The date is November 12, 2020, and Collingwood are in a mess.
They’ve just been forced to offload superstar midfielder Adam Treloar, prolific accumulator Tom Phillips, recent Rising Star winner Jaidyn Stephenson, and promising young talent, Atu Bosenavulagi, because of a salary cap bursting at the seams.
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In exchange for Stephenson and Bosenavulagi, the Pies got pick 26 and moved up from 39 to 33, both of which they on-traded to the Western Bulldogs, along with Treloar and 42, for 14 and a future second rounder.
They also gave up Tom Phillips – who had averaged a tick under 23 disposals over his previous three seasons – for pick 65 in a deal that was dubbed “laughable” at the time.
Then-list manager Ned Guy was scolded by Pies fans for effectively bringing in pick 14 and a future second round pick in exchange for Treloar, Stephenson, Phillips, Bosenavulagi, and picks 39 and 42.
The maths just didn’t add up – a disaster by anyone’s measure.
And all because a mismanagement of their salary cap had forced them into a corner with their hands tied.
They simply needed to clear their books to stay within the cap and had to rip the Band-Aid off to do it.
It was labelled a “lamentable” trade period from which the 2018 grand finalists would struggle to recover.
Two-time North Melbourne premiership player and expert footy analyst David King was bemused by it.
“I can’t believe what’s happened at Collingwood, to be honest,” he said at the time.
“I can’t understand where they’re at right now. They’ve only had three top 30 picks in the last few years.
“They traded heavily to get (Dayne) Beams into the club, and it’s thrown their list build into chaos”.
They were being battered from pillar to post from every different direction. It was suffocating. Bleak. Grim.
“Collingwood are painting this as a grand plan to return the club to premiership contention. It looks nothing of the sort,” The Guardian’s Scott Heinrich wrote in 2020.
“Either the left hand doesn’t know what the right hand is doing or incompetency is rife. Either way, Collingwood have got themselves into a mess seldom seen”.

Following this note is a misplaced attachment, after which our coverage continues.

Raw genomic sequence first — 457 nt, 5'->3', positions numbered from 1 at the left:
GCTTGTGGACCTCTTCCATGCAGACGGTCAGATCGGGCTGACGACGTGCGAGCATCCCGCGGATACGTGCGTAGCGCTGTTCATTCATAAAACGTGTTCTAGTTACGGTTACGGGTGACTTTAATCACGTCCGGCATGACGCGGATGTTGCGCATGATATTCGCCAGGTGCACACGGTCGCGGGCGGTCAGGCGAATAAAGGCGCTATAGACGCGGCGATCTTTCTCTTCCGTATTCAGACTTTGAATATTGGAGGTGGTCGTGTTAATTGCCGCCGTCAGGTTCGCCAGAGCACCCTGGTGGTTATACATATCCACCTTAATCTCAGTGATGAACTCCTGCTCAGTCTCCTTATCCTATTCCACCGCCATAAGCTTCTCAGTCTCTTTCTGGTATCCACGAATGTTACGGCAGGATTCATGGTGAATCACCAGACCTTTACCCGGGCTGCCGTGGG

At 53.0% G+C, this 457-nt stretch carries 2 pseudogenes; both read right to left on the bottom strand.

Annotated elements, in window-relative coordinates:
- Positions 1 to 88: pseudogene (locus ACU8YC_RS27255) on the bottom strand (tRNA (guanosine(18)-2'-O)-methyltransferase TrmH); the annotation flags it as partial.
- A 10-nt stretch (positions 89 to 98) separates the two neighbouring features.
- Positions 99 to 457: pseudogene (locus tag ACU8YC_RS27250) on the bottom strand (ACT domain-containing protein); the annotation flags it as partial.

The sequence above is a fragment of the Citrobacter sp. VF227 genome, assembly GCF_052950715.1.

In the aftermath of the trade period, Guy defended the moves at the time as being “part of a plan”.
“It’s part of a plan that we all put together and one that we executed,” the list manager said at the time.
“We want to add some talent and we’re going to do that in the draft”.
Fast forward just 22 short months, and the Pies are playing off in a semi-final and are still genuine premiership contenders.
Sorry… what? How did that happen?
Guy’s navigation through the tumultuous trade period seemed catastrophic – and it cost him his job.
The former player manager’s tenure at Collingwood ended abruptly just months later when he ‘resigned’ from his position. But it’s hard to imagine the ghosts of the 2020 trade period didn’t play a role. He had been there less than four years.
In hindsight, maybe his much-maligned moves weren’t so bad.
The evidence would suggest quite the opposite.
Phillips played four games in 2021 and has been delisted.
Stephenson – who signed a lucrative five-year deal at the Roos – has been dropped a number of times by his new club and continues to struggle to find the scintillating form in which he began his career.
Bosenavulagi has played 17 games in two years, averaging 8.9 disposals per game.
Treloar is a bona fide star and was never going to disappoint at the Bulldogs.
But consider this.
If you had have said at the start of the 2020 trade period that off-loading Treloar and three players who, for the most part, wouldn’t be at AFL level in the following two years, for a first round pick which became Ollie Henry, and a second round pick which helped to secure Nick Daicos, while also solving serious salary cap issues which threatened to derail the club – would you do it?
Henry has played 25 senior games and looked comfortable at the level.
Daicos might win the club’s best and fairest in his first year.
The Pies are flying.
If Craig McRae isn’t the coach of the year, he’s in the quinella.
A spot in the preliminary final beckons if they can get over the Dockers on Saturday night.
Their age profile is as healthy as it’s been since 2010.
Their salary cap is under control and may be eased further if Brodie Grundy finds his way to Melbourne.
Beau McCreery, Pat Lipinski, Ash Johnson, Nathan Murphy, Jack Ginnivan and Josh Daicos have all become key cogs in the Collingwood machine. None of them are debilitating strains on the salary cap, but all of them have played crucial roles in the Pies’ ascent to the pointy end of the ladder.
Could anyone have foreseen the Pies’ rise to contention in 2022?
Ned Guy, maybe?